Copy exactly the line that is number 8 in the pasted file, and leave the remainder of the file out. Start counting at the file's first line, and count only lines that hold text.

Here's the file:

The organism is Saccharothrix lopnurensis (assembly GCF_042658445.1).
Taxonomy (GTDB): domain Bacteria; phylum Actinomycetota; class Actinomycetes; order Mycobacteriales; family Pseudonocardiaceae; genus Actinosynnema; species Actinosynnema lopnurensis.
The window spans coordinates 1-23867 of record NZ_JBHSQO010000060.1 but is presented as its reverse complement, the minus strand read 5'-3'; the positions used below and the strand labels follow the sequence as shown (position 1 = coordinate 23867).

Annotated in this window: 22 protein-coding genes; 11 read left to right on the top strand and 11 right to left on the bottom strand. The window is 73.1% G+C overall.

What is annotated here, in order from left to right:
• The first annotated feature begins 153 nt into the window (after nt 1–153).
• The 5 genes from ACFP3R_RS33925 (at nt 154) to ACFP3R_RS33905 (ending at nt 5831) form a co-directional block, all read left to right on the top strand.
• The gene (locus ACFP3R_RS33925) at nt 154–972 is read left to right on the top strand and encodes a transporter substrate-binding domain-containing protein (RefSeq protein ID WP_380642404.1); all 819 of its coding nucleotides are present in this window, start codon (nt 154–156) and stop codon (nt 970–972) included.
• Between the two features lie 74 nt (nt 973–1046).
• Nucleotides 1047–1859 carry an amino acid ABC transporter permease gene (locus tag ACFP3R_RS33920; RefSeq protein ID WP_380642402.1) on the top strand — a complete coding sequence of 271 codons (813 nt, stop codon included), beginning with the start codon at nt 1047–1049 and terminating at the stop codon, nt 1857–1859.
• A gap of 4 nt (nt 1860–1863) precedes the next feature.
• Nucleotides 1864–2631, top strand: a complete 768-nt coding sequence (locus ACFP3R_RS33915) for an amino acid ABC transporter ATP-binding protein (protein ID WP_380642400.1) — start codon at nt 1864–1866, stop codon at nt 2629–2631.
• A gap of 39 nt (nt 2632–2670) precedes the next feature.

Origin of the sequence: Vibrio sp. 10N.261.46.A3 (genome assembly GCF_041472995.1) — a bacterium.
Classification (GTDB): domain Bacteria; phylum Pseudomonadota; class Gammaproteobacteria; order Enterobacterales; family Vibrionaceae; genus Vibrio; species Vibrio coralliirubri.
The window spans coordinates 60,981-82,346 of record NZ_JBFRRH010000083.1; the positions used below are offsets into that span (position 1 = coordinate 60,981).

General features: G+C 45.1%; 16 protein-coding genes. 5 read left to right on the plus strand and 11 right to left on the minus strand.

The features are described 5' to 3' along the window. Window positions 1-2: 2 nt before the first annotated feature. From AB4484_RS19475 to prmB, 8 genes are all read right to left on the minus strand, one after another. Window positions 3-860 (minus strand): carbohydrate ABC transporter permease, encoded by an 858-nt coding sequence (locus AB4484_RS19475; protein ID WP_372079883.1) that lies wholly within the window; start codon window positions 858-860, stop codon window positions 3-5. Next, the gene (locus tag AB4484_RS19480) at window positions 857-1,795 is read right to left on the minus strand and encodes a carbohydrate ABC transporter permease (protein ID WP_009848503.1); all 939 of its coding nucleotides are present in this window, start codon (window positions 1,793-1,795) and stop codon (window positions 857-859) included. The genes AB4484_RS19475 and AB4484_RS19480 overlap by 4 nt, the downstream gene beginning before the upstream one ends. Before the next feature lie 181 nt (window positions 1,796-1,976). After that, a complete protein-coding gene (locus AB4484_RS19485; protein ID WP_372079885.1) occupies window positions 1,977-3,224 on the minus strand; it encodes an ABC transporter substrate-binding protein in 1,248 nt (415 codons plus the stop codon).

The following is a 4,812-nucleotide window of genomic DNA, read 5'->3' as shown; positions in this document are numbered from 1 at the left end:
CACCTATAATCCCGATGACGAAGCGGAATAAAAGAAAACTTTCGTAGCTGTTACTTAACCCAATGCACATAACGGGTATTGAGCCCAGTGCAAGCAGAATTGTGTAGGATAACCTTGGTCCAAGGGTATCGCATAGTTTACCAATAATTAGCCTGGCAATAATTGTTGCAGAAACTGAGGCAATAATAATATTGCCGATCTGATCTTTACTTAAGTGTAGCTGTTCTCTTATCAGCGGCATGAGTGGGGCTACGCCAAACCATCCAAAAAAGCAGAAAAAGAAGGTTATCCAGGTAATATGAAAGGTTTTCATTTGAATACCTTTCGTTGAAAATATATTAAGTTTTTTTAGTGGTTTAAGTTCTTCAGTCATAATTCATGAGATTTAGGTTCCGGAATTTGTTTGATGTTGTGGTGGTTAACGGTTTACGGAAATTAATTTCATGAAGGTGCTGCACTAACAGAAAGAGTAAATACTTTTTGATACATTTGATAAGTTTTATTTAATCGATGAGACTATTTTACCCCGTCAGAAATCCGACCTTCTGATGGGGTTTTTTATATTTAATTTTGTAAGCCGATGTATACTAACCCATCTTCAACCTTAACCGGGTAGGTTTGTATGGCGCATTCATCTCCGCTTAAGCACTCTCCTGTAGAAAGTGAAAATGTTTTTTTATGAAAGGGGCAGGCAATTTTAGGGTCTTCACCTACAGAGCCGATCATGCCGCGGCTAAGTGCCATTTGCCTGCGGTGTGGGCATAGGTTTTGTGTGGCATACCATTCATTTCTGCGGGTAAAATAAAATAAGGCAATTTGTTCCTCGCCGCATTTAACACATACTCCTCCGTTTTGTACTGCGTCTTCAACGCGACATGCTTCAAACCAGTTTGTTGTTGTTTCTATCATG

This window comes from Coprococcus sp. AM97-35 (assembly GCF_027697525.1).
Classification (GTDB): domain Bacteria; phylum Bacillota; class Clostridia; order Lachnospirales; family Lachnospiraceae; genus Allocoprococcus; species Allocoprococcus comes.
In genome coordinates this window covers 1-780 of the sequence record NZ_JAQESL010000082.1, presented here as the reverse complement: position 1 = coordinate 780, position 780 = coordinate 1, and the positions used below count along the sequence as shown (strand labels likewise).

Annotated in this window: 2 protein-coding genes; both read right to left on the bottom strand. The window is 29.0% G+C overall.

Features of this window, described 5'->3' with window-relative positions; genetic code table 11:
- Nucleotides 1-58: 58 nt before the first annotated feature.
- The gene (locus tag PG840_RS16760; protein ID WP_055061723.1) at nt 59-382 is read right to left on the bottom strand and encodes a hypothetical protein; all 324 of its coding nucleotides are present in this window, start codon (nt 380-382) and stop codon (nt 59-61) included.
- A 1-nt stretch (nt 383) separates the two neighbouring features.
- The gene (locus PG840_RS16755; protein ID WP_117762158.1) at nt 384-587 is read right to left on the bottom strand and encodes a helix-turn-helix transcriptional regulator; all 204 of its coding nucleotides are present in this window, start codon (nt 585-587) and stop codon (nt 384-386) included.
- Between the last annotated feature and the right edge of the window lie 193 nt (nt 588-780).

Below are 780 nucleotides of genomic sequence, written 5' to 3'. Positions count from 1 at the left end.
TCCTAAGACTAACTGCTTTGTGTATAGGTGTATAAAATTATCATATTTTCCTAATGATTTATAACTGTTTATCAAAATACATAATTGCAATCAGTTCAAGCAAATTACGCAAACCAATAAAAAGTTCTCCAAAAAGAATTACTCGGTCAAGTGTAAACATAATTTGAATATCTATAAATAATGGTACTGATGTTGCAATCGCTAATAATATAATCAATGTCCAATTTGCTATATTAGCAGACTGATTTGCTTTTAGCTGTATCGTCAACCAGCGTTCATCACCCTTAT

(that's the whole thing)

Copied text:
• The gene (locus ACFP3R_RS33925) at nt 154–972 is read left to right on the top strand and encodes a transporter substrate-binding domain-containing protein (RefSeq protein ID WP_380642404.1); all 819 of its coding nucleotides are present in this window, start codon (nt 154–156) and stop codon (nt 970–972) included.